Any person required under this title to pay any tax who willfully fails to pay such tax shall be guilty of a misdemeanor and, upon conviction thereof, shall be fined not more than $25,000 ($100,000 in the case of a corporation), or imprisoned not more than 1 year, or both, together with the costs of prosecution.There is but a thin line, if any, between Section 7203 (willful failure to pay) and Section 7201 (tax evasion, in this context called evasion of payment). Any practitioner or law student can recite the differing elements, but in a case such as Sherman's, they appear esoteric. (Maybe Sherman intended to just fail to pay but not to evade?) He apparently did file returns for those years (otherwise, presumably, the charge would have been failure to file), but the reports do not state whether he reported the income and just did not pay which might indeed justify a willful failure to pay plea.
Of course, getting a misdemeanor plea sure beats a felony plea, particularly because Sherman wants to continue to practice law without interruption by disbarment or temporary suspension. And, of course, copping a misdemeanor plea does often cap the sentence under the Sentencing Guidelines which are now advisory. In this particular case, however, I am not sure they produce a cap on the Guidelines Sentencing range. My quick and dirty calculation of the Guidelines range with $400,000 tax loss and acceptance of responsibility shows an indicated sentencing range of 18-24 months. (A tax loss just over $400,000 would have produced a sentencing range of 24-30 months.) Assuming the $400,000 tax loss is correct (and won't be increased during the PSR process), then the sentence under the Guidelines is not affected by whether the plea is to the two misdemeanor counts or to two felony counts or even one felony evasion count. That is to say that the Guidelines do not differentiate between misdemeanor and felony counts, except that, for example, two misdemeanor counts cap the sentence at 2 years whereas two felony counts of evasion would cap the sentence at 10 years (well above the Guidelines range). Thus, for example, if the tax loss had been $10,000,000, negotiating the plea of two misdemeanor counts rather than two evasion counts would achieve a real and major benefit under the Guidelines. But here, with a tax loss of $400,000, the indicated range is the same and within the maximum permitted by the counts of conviction whether the plea is to a misdemeanor or a felony.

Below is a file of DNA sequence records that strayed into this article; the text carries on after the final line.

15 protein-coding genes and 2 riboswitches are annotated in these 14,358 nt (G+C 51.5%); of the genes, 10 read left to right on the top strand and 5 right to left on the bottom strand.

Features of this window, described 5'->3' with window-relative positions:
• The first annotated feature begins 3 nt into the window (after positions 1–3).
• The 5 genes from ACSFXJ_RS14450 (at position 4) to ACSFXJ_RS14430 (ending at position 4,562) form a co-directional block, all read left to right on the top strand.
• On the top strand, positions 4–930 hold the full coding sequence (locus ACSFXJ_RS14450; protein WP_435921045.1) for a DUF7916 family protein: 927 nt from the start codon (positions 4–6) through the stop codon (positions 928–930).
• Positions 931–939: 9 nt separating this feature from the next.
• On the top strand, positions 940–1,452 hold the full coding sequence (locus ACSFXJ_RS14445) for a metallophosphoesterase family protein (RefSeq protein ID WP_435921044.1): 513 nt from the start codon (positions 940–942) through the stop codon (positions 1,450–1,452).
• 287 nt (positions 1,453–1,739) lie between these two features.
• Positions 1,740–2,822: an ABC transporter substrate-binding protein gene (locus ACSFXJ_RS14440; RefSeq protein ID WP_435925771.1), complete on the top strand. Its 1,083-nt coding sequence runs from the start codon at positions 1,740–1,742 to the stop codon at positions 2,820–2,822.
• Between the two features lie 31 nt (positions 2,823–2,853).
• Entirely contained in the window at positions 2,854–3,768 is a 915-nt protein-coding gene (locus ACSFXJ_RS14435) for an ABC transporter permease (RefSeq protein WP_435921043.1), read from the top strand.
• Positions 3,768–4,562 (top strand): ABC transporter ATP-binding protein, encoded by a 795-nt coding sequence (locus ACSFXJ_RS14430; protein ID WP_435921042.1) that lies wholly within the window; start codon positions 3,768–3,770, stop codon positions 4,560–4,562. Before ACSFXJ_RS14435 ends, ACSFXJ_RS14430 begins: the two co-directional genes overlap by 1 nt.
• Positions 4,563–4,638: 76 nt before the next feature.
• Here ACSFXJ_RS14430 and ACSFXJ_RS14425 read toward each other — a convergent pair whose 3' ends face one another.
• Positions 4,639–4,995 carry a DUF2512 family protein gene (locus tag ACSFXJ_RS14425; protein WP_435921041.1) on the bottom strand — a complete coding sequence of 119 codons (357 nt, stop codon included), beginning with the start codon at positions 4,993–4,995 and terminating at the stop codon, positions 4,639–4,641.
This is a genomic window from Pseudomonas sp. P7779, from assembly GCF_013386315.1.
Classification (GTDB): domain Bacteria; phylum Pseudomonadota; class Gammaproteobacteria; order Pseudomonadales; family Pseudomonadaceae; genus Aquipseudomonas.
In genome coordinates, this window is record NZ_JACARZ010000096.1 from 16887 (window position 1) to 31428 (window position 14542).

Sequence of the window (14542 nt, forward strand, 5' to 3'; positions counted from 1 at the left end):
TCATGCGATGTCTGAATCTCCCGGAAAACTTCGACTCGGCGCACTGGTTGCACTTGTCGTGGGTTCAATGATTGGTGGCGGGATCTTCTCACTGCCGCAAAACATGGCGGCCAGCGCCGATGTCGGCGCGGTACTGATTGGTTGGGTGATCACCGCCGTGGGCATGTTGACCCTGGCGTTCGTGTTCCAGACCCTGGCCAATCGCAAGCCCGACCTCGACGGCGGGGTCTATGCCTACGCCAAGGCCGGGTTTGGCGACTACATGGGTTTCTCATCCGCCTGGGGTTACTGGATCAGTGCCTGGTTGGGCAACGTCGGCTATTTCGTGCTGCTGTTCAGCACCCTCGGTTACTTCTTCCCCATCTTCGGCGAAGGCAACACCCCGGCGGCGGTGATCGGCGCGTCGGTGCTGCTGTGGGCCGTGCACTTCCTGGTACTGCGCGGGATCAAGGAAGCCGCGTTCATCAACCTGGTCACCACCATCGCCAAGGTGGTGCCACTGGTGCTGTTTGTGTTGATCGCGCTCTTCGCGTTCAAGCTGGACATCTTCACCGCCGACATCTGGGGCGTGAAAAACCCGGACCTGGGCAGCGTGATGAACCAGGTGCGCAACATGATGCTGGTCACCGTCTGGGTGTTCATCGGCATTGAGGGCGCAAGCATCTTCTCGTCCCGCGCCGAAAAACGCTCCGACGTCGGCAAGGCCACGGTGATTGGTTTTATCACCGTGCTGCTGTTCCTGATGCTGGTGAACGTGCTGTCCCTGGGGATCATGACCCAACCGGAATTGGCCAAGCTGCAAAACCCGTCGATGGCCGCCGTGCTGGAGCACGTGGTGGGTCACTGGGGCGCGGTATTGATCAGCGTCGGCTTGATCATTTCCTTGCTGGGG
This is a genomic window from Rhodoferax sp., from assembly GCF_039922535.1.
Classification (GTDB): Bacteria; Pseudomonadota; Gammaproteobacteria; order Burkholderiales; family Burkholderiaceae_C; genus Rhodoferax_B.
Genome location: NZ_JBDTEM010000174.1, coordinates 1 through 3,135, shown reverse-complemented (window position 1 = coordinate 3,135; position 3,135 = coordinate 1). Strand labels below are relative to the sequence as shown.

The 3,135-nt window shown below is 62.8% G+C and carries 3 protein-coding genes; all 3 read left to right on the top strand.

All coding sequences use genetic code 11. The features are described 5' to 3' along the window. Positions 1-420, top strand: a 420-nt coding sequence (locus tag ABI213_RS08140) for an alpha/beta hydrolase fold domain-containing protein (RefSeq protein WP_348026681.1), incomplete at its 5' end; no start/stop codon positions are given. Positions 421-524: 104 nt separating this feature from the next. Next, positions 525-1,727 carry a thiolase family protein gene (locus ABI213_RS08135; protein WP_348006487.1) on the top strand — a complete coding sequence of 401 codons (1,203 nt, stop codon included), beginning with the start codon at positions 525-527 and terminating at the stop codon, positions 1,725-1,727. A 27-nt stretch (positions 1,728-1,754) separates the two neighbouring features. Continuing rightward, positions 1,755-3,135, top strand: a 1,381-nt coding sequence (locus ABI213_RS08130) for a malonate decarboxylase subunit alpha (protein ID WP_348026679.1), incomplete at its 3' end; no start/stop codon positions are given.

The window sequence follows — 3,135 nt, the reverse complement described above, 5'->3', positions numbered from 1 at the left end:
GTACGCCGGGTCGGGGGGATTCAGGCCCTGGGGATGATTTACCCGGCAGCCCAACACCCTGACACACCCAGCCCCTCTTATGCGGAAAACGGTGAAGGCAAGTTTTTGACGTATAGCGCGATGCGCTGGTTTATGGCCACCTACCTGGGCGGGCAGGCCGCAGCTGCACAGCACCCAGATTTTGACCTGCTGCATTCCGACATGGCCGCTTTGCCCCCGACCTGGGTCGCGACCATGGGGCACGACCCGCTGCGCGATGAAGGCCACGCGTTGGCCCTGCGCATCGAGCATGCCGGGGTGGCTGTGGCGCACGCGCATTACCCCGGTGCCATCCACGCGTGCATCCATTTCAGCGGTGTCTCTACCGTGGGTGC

Of course, the Guidelines are now just advisory. But, in any event, the maximum period of incarceration is still capped by the two misdemeanor counts of conviction. He is likely to get even less than the range. But it is hard to imagine that he will get probation.
As to why DOJ Tax accepted a misdemeanor rather than a felony plea, perhaps that is what the evidence demanded. On the other hand, perhaps DOJ Tax acted from compassion for this defendant to give him a shot at continuing to practice without interruption.